To cope with this situation, the Japanese Government restricted as much as possible the influx of Koreans who had no prospect of employment and living in Japan. Submission of a certificate of employment and census registration was needed in order to enter Japan. At ports of departure, such as Busan, the Japanese Government even implemented “a system to persuade Koreans to give up the voyage to Japan” for those Koreans who had no guarantee of employment or money to cover the expense of traveling to Japan.

Consequently, from 1933 to 1937, out of 1,088,000 Koreans (hereinafter numbers are rounded) who applied to enter Japan, 652,000 Koreans (about 60%) were persuaded to give up.

Recruiting of workers was legally conducted

Mr. Park Kyon-sik writes in his book The Record of Forcibly Abducted Koreans:

From the time of “recruiting” in 1939, “forced abduction was implemented as planned and most of Koreans were abducted without ever being informed of the destination under “mighty-powered restraint.” The more forcible abduction policy than “recruiting” was “official good offices,” followed further by “mobilization,” which was “forced abduction to Japan.”

However, “recruiting,” “official good offices,” and “mobilization” were done legally, following Japanese law. Now, let us examine how these methods were practically conducted.

As for the real circumstance and related figures concerning Korean workers, I have referred to books entitled Study of Colonized Korea by Mr. Sugimoto Mikio (Akashi Shoten) and The Myth of Korean Residents in Japan and Forced Abduction by Mr. Chung Daekyun (Bungeishunju), as well as essays Fiction of Forced Abduction of Koreans by Mr. Nishioka Tsutomu in the August to December 2000 issues of Getsuyo Hyoron [Monday Criticism].

“Free recruiting” made it possible to directly recruit Korean workers in the Korean Peninsula

Ever since the Second Sino-Japanese War broke out in 1937, many healthy Japanese males were called up and sent to the battlefield, which caused serious shortages of manpower in domestic factories, mines and construction sites. To counter this shortfall, the National Mobilization Act was enacted in 1938 and based on this Act, a national mobilization decree was issued in 1939. As already mentioned, however, at this point, the decree was not implemented within the Korean Peninsula. Instead, to quickly import workers from Korea to Japan, “free recruiting” was introduced.

The “free recruiting” system started in September 1939, and its main goal was to exempt individuals from the conventional, complicated application process regarding travel to mainland Japan. Through this system, the process for traveling to Japan was entirely dealt with by the employer, freeing individuals from the complex application process.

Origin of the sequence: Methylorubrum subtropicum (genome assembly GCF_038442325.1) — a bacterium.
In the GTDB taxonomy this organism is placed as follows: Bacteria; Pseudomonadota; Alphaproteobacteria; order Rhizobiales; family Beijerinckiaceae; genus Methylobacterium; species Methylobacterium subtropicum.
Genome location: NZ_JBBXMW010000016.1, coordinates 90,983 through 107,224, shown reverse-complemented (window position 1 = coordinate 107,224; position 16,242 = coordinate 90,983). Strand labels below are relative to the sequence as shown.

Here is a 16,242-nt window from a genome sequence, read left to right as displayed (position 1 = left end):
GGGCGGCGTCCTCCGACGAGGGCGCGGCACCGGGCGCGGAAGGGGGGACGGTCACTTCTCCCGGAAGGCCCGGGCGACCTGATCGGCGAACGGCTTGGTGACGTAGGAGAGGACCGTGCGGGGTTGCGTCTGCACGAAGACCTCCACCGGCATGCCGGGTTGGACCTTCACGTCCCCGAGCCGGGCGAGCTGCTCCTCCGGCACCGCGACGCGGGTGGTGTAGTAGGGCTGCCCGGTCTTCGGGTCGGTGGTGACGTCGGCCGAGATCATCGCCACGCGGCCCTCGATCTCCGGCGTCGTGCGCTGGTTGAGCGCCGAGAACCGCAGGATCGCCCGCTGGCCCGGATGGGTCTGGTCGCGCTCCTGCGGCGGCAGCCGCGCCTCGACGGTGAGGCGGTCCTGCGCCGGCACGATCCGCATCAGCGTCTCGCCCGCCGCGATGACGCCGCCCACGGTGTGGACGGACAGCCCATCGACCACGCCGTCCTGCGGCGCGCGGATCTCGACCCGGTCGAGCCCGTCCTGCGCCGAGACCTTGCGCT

Through this system, employers in Japan proper, accredited by the Ministry of Welfare and the Korean Governor-General’s Office, sent their recruiters to the Korean Peninsula and recruited their quota of workers in the area designated by the Korean Governor-General’s Office. Those recruited Koreans went to Japan en mass, led by personnel from their employer’s company.

This situation was almost the same as during the period of hyper-growth from 1955 to 1964 in Japan, when due to a shortage of workers, employers went to remote prefectures to recruit “golden eggs” (prospective workers) and a mass of recruited Japanese went to Tokyo and Osaka on “recruit trains.”

However, companies using the “free recruiting system” were mainly coalmines and many applicants showed up from drought-stricken Gyeongsang Province while there were only a small number of applicants from other Provinces, because they were peasants and had no experience in coal mining. As a result, the free recruiting was not very successful in collecting Koreans needed to solve the shortage of workers. Over three years, from 1939 to 1941, against a planned mobilization of 255,000 Koreans, only 147,000 Koreans came to Japan under the system of “free recruiting” (numbers from the Ministry of Welfare) and the rate of success was a mere 58%.

In addition, among recruited Koreans, there were many free-loaders who simply took advantage of traveling to Japan on company expense. They had no intention of working at coal mines from the beginning, applying under free recruiting by a coal mining company as a means of working in Japan, having the cost of travel to Japan being paid by the company. Many Koreans came to Japan under free recruiting, worked for a short time and then quit to change work. It is estimated that 60% of the recruited Koreans by coal mining companies merely made a convenience of the company-paid voyage to Japan .

“Official good offices” were not binding

Replacing “free recruiting,” Japanese companies introduced “official good offices” in 1942. Under this system, Japanese employers applied to the Korean Governor-General’s Office for permission to recruit needed workers. A quota allowed by the Governor-General’s Office was then distributed through counties and cities to towns and villages. In short, recruiting of workers were made through administration.

Koreans assert that “free recruiting” and “official good offices” were basically coercive. Specifically, regarding “official good offices, the Korean Governor-General’s Office decided on a quota, and at the other end of the system, the mayors of villages exerted powerful pressure which could indeed be considered forced.